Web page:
Emerging Technologies Committee
November 5, 2008
Present: Bob Seal, Susan Malisch, Jane Currie, Fred Barnhart, Leslie Haas, Susan Wardzala, Chulin Meng, Ewa Laska.
I. Information sharing session. The following items were brought to the attention of the ETC for sharing and discussion:
A. Haas: delicious.com, a site devoted to social bookmarking in which one can manage favorite web sites, provide tagging, and share interests with others.
B. Barnhart: an article about how libraries are utilizing FaceBook to reach out to users. He will post to the ETC blog. The citation is Jennifer L. Behrens, About Facebook: Change at the social-networking juggernaut creates new opportunities for law library outreach, 12, No. 6, AALL Spectrum, 14-17 (April 2008).
C. Laska: Komando.com, the website of the Kim Komando Radio Show, a potpourri of information on general topics of interest. Both educational and fun.
D. Laska: TED.com, an educational site which provides hundreds of videos of “inspired talks by the world’s greatest thinkers.” Includes library and technology topics and many others. TED = Technology, Entertainment, Design.
E. Malisch: TechConnect, the site created by ITS which offers a “list of free or discounted software and hardware.” Much of the software listed is aimed at increasing productivity. www.luc.edu/its/techconnect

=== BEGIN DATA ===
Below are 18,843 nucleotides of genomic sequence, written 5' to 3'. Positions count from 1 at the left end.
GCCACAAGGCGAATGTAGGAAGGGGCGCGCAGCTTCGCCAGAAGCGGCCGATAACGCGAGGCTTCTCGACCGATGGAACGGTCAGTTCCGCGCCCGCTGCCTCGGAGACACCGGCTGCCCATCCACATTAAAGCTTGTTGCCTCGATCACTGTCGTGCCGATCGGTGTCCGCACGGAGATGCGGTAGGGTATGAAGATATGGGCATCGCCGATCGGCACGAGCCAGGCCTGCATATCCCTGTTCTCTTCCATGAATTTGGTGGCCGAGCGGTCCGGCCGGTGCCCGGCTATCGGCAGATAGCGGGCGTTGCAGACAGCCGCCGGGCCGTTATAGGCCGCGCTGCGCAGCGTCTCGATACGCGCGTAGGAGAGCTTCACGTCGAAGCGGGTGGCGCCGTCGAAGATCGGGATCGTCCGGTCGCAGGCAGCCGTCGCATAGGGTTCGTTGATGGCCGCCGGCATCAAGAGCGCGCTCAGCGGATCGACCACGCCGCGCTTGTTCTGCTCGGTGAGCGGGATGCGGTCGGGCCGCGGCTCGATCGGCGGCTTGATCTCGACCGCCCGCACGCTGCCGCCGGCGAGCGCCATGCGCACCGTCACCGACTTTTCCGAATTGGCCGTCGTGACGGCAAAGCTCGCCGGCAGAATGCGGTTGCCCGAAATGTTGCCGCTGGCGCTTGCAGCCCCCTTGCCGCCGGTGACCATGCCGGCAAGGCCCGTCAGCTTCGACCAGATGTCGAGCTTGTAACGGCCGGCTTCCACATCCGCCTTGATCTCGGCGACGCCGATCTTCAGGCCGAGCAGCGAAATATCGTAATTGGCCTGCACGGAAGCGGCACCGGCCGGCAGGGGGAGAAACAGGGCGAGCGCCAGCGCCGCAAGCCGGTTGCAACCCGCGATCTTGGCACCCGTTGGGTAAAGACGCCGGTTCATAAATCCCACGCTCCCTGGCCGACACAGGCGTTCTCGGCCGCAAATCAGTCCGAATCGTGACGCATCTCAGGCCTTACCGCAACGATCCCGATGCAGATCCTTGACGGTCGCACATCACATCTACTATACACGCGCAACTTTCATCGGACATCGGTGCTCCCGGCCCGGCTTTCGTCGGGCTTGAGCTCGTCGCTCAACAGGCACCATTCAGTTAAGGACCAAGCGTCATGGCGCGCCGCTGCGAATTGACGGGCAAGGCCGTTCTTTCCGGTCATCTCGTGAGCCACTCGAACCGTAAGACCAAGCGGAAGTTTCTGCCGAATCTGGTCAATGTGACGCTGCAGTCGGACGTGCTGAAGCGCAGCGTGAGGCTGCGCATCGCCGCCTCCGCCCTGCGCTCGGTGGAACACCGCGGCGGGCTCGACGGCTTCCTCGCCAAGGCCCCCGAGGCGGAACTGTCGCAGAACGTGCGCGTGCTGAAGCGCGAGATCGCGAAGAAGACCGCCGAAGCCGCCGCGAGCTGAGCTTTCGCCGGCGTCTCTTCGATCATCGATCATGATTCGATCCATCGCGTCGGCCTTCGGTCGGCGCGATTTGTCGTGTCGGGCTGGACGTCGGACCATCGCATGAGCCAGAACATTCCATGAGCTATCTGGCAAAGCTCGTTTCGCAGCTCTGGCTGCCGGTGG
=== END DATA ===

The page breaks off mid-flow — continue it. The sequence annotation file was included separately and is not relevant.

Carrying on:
F. Seal: An article on Cloud Computing from the Chronicle of Higher Education (online edition, October 30, 2008). The group had a brief discussion of the concept and its possibilities for the future, though the jury is still out on the latter.
G. Malisch: a thought-provoking YouTube video: “A Vision of Students Today” by Michael Wesch, an anthropologist at Kansas State University, and his students: http://www.youtube.com/watch?v=dGCJ46vyR9o. Wesch also did “Web 2.0…The Machine is Us/ing Us,” a video already familiar to many of us but worth watching again: http://www.youtube.com/watch?v=6gmP4nk0EOE. See also the video of his presentation (55 minutes) at the Library of Congress in which he takes a cultural anthropological look at YouTube and, more generally, at “new media”: http://www.nmc.org/blog/keene-haywood/michael-weschs-youtube-presentation-library-congress
H. Wardzala: Wordle.net, a Microsoft Live site that lets one create on-the-fly graphical representations of any group of words. An example is http://www.wordle.net/gallery/wrdl/294673/Obama%27s_Victory_Speech%2C_11-4-08
I. Wardzala: Photosynth.com, a site that lets you create a 3-D image of a room, an object, a scene, etc. using a group of photos taken of the subject. Very cool.
J. Malisch: Doodle (mentioned on TechConnect), a scheduling program that, among other things, allows you to set up meetings with people at several institutions.
II. “The 23 Things.” Susan Wardzala and Chulin Meng debuted the University Libraries’ version of the online Web 2.0 tutorial which introduces the learner to the many of the social networking tools now available. The program will be introduced to the library staff on November 20 at the all-staff meeting. Susan and Chulin will send a sheet to staff after that meeting on “how to get started” and “ten ways to find time for the 23 things.”
The next ETC meeting will be scheduled for early December.